Heart surgery mortality rates significantly reduced

Heart surgery mortality rates significantly reduced

Fifty years have passed since the first heart operation was carried out with a heart-lung machine at the MedUni Vienna in the Vienna General Hospital. Since then cardiac surgery has developed at an astonishing rate – to the great benefit of patients. "Mortality rates during, or in the first 30 days post-, cardiac surgery now lie at two to three percent even though these are consistently serious cases being operated on; 50 years ago they were still at 10 to as much as 30 percent," says Günther Laufer, head of the Clinical Department of Cardiac Surgery. Many contributing technical achievements were, and are being, co-developed at the MedUni Vienna and taken further. For this reason, the MedUni Vienna is regarded as one of the leading centres in Europe for cardiac surgery.

According to Laufer the reduction in the mortality rate for heart operations is all the more remarkable "as patients are getting older, and often have several additional diseases such as long-term diabetes and are long-term dialysis patients – this complicates the work of ." Despite this, in the most commonly performed heart surgery at the Vienna General Hospital – the aortocoronary bypass for acute coronary atherosclerosis - the mortality rate dropped to under one percent in 2012.

One advance also connected to developments at the MedUni Vienna and the Vienna General Hospital: it was here that the intra-aortic balloon pump was developed and used for the first time at the end of the 1960s to support a weak heart, after a heart attack for instance. The first artificial heart, in the development of which Viennese scientists played a considerable part, was implanted in Vienna in 1986. Modern pumps to support the heart, with which MedUni Vienna researchers work at the Vienna General Hospital, are no bigger than a thumb and almost take over the entire job of the left ventricle of a weakened heart. As a bonus comes the fact that by far the greatest number of heart pump implantations can be done with "small incisions", and thus the procedure is minimally invasive – a surgical-technical milestone in the development of which the Department of Cardiac Surgery at the MedUni Vienna/Vienna General Hospital played a significant part.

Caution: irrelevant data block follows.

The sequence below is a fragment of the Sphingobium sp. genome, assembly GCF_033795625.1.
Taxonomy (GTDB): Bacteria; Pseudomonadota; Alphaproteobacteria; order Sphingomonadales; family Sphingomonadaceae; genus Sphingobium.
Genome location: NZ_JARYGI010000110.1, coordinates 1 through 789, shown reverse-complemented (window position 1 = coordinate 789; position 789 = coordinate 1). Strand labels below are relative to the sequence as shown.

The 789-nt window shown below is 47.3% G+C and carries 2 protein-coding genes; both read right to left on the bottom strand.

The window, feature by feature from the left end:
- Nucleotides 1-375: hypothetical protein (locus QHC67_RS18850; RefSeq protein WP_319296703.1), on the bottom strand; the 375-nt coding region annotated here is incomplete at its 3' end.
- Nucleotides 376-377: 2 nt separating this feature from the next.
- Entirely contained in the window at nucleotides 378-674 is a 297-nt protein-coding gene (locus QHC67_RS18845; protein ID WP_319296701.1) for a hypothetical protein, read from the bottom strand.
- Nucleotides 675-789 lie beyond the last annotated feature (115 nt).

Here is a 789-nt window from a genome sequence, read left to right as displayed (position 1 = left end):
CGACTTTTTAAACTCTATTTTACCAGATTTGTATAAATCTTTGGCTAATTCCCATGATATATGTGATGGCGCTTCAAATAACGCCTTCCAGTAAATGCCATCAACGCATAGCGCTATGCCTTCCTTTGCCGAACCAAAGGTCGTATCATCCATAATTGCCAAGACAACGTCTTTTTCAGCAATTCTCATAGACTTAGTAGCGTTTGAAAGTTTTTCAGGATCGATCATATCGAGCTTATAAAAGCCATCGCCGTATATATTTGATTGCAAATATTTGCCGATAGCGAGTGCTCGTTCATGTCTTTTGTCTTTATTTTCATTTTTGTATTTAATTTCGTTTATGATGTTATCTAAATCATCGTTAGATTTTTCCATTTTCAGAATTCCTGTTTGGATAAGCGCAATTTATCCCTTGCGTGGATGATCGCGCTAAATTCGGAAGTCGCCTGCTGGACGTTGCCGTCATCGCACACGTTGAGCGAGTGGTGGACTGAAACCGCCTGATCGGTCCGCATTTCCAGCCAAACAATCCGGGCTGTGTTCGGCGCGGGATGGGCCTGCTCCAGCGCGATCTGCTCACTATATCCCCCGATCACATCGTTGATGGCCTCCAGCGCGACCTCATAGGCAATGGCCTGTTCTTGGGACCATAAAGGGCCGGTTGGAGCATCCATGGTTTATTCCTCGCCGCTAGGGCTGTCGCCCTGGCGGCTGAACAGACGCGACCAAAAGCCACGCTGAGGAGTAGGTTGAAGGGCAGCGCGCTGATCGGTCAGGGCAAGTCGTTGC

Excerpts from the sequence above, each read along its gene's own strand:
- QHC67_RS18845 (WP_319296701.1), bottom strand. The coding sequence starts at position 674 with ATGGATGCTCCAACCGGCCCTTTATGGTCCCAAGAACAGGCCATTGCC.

Major development in cardiac surgery

One of the greatest developments in cardiac surgery in recent years has been the use of the light mini-centrifugal pump, which only weighs 150 milligrams, in the development of which the MedUni Vienna was also a significant participant around ten years ago. In this pump the system rotor hovers contact-free in a magnetic field, which means there are no mechanical parts to wear out. As a result the life of the pump is practically unlimited.

Says Laufer: "In recent years it has therefore been possible to clearly improve the prognosis of patients with acute heart failure as not all patients can be supplied with a suitable donor heart."

Further such advances are in the pipeline. In the future a new technology (assist devices) will make it possible to analyse the performance of the heart pump extremely accurately. The next advance is the development of intelligent pumps that automatically adjust their operating level to the requirements of the patient. "We are working to make this possible," says Laufer. The transmission of the data, which at present takes place via cable, is to be wireless in future – likewise the charging of the batteries in the pumps. In future everything will be implanted within the body and serviced via a type of Wi-Fi.

With heart valve operations too an increasing number of surgeries are being performed in a minimally invasive way, this means conducted with small and even tiny incisions. In parallel with this there is the development of new heart valve prostheses, which are only now enabling the wider use of minimally invasive access points. In the future, it will also be necessary to conduct some operations minimally invasively through a close collaboration with the cardiology department in the form of a hybrid operation, thus reducing the strain on the patients whilst maintaining the efficacy of the treatment.

After 50 years of cardiac surgery at the MedUni Vienna/Vienna General Hospital, its Cardiac Surgery Department is one of the few clinics worldwide carrying out the whole spectrum of cardiac surgical interventions including transplantation and paediatric surgery and advancing innovations in many branches.

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